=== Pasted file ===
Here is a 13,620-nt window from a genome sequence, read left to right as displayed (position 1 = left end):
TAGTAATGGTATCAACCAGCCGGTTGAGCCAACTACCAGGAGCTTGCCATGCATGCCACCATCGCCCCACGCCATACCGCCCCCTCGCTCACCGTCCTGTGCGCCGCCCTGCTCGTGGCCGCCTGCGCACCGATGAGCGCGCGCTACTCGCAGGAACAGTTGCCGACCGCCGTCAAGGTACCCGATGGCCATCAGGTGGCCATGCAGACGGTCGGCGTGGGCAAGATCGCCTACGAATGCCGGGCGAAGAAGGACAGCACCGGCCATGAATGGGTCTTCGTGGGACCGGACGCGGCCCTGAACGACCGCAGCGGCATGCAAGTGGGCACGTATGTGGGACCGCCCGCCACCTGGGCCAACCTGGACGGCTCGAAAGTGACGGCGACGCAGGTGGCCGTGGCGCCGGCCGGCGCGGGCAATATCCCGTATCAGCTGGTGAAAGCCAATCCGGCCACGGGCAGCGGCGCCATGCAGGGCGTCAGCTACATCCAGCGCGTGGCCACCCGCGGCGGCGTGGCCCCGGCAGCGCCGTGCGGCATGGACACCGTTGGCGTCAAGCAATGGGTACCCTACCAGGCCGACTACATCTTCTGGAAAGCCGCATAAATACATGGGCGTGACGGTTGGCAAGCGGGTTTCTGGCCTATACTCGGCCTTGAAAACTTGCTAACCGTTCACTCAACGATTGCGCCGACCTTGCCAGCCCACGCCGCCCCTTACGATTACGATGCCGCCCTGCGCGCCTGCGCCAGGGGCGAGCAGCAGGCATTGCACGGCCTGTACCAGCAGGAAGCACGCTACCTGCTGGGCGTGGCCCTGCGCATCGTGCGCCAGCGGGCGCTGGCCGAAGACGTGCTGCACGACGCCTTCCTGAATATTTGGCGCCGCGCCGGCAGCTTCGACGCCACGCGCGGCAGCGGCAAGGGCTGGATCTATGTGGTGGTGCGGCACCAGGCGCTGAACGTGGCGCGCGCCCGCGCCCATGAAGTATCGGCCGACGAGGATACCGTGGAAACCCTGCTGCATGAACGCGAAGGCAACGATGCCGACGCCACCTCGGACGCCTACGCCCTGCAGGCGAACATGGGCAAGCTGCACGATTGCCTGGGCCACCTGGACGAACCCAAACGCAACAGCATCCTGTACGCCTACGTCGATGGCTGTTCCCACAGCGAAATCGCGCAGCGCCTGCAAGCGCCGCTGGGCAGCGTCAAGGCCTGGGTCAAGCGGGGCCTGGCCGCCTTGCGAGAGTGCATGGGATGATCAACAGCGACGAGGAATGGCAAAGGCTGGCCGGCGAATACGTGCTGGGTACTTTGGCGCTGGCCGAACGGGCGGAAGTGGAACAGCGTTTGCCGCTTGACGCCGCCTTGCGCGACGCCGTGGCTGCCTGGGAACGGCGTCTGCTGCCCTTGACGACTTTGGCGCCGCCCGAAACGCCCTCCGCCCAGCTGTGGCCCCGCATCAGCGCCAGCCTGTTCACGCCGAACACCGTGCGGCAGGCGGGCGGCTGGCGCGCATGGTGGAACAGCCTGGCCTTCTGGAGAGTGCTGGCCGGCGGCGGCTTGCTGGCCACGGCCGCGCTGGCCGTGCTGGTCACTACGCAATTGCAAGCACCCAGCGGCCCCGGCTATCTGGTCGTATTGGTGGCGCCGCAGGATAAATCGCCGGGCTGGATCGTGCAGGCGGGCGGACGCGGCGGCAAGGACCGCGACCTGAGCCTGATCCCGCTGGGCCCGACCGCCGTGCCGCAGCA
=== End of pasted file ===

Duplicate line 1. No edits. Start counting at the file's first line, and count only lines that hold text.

Here is a 13,620-nt window from a genome sequence, read left to right as displayed (position 1 = left end):